While I'm still a relative noob in the kiting world, it has engrossed me just like the days of early windsurfing. The kiting experience continues to evolve. It seems like just yesterday, I learned on the twin tip board, the switched over to the directional board, followed by the race board and now- 3 years later on the foil board. One step forward, 2 steps back.  

With 112 sessions this year on the kite, I spent the 66% of my kiting session on the foil board. Its really changed the sport completely. My foiling transitions are still a work in progress but the foil kites really allow more float time when trying to pass the eye of the wind. When conditions are lumpy or nuking, I often opt for the surf board making the most of the ebb.

This year I introduced another foil kite into the quiver with the 9m hyperlink to replace the 10m edge.  It's been a love hate relationship with the foil kites as I'm finally getting comfortable managing the bridles and keeping the kite relatively dry and untangled. Sometimes, all you want to do it kite, not untangle bridle lines and swim in a wet foil kite. The hyperlink has been a great success in terms of getting the benefits of a foil kite with out all the hassles if a full on race kite. At this point, its still the rider who's holding back the program- not the kite!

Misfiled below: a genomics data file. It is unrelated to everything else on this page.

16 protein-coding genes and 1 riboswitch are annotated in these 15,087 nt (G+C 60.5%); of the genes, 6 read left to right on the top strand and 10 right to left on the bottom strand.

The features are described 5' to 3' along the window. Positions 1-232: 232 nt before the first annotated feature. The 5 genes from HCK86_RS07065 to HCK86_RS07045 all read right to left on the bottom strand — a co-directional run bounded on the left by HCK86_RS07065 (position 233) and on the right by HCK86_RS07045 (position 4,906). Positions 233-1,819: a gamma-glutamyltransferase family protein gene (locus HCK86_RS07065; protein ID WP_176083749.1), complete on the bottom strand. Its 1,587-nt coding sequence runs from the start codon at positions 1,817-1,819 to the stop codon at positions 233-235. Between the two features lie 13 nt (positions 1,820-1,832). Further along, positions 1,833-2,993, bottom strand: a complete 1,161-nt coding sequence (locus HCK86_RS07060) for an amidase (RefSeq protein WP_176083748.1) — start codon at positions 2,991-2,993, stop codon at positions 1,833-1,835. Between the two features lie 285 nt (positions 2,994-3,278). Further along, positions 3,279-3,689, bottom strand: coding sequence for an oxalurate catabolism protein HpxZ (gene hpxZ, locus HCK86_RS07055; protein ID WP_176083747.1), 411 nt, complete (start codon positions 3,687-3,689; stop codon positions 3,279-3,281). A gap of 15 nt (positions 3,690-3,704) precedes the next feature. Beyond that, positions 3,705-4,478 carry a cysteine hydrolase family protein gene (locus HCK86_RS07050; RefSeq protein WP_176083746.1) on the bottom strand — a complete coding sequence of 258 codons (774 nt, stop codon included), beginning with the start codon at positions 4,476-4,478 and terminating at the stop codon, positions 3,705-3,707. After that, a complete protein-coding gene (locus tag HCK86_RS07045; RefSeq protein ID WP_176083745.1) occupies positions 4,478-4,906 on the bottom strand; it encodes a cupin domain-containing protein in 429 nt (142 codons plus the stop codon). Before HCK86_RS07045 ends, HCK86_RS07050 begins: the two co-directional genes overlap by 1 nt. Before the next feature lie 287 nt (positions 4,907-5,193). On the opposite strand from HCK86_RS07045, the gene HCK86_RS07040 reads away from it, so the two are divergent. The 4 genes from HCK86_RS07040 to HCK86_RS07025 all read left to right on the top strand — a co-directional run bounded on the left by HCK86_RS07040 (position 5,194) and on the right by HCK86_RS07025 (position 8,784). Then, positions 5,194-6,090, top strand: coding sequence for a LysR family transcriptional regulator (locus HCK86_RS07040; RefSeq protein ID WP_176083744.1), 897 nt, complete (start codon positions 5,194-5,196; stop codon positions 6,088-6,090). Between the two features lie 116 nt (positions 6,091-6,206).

All in all I still used the 8m edge the most on both the surfboard and the foilboard. Its the workhorse of the quiver with almost 50% of all kiting sessions. The 13m chrono 2 finds it sweet spot in 10-16k while the 7, is reserved for the big days of 25k+.

I still love to windsurf. Its hard not love after all these years- even with kiting taking most of my time on the water. My most used windsurfing board (still after 4 years) is still the mikes lab 89cm xl slalom board. Matched with the avanti 9.2 and a 59cm kashy fin, this combination is unstoppable when racing in under 15k. Its also the go to board for getting out the gate and exploring the winter swell. The 100l mikes lab slalom board is to go to after the wind is above 16k. On the course, it floats out of the gybes like nothing else. Finally, for those big days on the slalom course, its my 85l mikes lab slalom board- pulling in at least one bullet on the course this year!

I upgraded my 10m avanti sail this season to the smaller 9.2  as its just as powerful and easier to handle.  It's one of the best sails Ive ever had in my quiver and it show with almost 70% of all my windsurfing sessions on this sail. The 7.6 hits the sweet spot with the smaller board and last but not least- you always must have that one sail in your quiver that you only use 1-2x a year but its so worth it when you do. The 6.3 was the ticket for high wind slalom and the xs slalom board.